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Doody's Review ServiceReviewer: James A. Hampton, PhD (Medical College of Ohio)
Description: This text is a description of the basic mathematical principles that are used in clinical medicine.
Purpose: The purpose is to provide an understanding of the derivation and application of mathematics encountered in entry level clinical science. One of the major goals is to provide students who have "math anxiety" an in-depth explanation. This book is needed because the application of mathematical principles to biological processes is crucial for our understanding and comprehension of the pathology of disease. For the most part, the authors meet their objective of providing an understanding of the mathematics used to obtain and analyze clinical data.
Audience: According to the authors, this text is targeted at students either preparing for or enrolled in medical and allied health programs. Based on the content of the book, it is primarily targeted at physician assistants, nurse practitioners, and other allied health professionals as well as first or second year medical students. Considerable in-depth discussion of the mathematics behind the clinical data is provided. However, discussion of basic science is minimal and the authors assume a considerable amount of knowledge on the part of the reader. The authors are credible authorities on the subject matter.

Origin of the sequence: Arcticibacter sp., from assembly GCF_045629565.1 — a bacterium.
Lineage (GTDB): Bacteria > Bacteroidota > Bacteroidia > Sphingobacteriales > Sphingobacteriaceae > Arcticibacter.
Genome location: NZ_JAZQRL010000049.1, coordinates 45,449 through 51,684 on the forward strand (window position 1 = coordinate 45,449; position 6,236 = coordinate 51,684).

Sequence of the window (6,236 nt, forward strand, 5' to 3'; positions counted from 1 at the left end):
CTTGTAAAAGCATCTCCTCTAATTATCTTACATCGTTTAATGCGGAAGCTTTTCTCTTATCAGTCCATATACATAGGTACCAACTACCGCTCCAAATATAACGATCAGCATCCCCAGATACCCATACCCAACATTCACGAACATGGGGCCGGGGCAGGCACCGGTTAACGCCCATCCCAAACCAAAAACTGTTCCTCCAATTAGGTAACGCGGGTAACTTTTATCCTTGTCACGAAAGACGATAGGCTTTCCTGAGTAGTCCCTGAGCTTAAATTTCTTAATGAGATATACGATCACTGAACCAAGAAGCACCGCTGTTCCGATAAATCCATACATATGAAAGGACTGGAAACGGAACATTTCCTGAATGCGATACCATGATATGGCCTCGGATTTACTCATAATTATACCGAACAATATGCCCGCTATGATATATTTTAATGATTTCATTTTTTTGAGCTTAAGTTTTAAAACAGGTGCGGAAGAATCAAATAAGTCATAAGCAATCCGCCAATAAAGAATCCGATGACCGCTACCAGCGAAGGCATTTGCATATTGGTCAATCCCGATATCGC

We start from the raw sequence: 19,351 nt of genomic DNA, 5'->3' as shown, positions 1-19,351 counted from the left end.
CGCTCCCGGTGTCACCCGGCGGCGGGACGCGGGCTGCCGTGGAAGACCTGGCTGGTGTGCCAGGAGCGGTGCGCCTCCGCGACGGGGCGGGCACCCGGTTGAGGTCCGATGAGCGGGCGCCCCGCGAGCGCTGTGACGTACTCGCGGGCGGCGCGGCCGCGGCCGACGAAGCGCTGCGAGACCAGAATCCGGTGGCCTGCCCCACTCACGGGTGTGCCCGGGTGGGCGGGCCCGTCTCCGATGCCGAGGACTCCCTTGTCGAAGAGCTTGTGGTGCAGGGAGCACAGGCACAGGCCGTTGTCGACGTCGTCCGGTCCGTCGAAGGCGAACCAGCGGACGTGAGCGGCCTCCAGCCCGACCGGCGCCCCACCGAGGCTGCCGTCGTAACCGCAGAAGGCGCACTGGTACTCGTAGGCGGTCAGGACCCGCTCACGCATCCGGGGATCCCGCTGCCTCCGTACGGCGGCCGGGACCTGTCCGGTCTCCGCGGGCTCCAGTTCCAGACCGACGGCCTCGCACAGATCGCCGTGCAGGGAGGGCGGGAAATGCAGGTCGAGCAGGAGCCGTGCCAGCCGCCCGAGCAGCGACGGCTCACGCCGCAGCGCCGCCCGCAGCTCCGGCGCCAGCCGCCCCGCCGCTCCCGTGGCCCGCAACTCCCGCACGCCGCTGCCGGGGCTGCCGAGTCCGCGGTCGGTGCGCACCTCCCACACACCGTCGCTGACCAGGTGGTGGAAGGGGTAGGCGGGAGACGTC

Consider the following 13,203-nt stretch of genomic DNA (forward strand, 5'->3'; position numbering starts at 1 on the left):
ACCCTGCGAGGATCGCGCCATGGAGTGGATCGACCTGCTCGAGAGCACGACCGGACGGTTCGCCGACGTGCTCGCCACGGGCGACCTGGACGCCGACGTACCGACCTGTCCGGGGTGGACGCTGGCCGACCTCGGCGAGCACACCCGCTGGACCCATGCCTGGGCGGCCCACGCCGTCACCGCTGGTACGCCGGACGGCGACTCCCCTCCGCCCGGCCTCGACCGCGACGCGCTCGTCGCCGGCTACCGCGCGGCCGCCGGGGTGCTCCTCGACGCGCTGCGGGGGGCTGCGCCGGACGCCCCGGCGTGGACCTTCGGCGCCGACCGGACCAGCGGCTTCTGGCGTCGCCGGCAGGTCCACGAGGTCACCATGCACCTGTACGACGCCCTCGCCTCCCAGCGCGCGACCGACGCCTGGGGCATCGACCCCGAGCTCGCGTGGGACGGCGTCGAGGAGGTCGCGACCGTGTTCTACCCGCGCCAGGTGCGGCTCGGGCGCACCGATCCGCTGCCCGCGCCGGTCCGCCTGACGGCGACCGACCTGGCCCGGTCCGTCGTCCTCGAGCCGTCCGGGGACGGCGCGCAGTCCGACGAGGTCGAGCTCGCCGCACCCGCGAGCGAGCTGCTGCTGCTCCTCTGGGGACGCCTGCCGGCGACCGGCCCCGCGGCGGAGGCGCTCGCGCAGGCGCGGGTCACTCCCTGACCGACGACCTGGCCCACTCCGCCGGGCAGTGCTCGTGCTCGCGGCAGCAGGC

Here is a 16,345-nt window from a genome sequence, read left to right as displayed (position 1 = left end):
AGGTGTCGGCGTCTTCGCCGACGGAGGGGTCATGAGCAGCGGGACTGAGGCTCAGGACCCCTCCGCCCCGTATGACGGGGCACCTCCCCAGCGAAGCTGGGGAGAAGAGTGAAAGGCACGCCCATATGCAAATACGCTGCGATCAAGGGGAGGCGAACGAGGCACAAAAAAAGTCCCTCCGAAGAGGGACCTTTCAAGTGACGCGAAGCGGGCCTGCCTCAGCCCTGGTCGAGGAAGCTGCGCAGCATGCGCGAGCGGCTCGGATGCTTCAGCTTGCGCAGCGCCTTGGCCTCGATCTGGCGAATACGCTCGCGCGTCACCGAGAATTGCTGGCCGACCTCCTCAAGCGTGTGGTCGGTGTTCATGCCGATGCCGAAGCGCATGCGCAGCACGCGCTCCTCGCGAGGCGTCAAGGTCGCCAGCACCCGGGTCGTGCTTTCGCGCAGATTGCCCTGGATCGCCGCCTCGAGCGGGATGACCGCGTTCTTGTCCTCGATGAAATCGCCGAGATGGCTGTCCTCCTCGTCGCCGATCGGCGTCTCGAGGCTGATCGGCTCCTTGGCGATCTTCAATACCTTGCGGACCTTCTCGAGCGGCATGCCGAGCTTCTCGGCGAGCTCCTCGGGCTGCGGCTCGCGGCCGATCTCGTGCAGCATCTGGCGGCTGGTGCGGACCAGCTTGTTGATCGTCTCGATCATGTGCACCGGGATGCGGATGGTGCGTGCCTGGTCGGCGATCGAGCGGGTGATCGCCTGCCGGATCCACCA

Features: Basic units of measurement, chemical principles found in biological systems, as well as derivation and interpretation of clinical data from the major systems such as cardiovascular and renal function are discussed. In addition, mathematical principles of statistics, pharmacology, energy balance, and common diagnostic tests are covered. The authors introduce the mathematical principles in an orderly and understandable fashion. The number of different examples provided should reassure any student with math anxiety. The quizzes at the end of each chapter are useful for students who wish to gauge their understanding of the presented material. The use of limited clinical case presentations is very helpful and timely. A shortcoming is the minimal amount of discussion regarding the basic sciences. The authors acknowledge this shortcoming in the preface. In addition, the authors frequently introduce biological terms without definition. An expanded glossary would be very helpful for the uninformed student.
Assessment: This text is timely and useful as well as needed. As medicine becomes more and more complex, all practitioners in the biological sciences will need to be fluent in the mathematical language of biological data.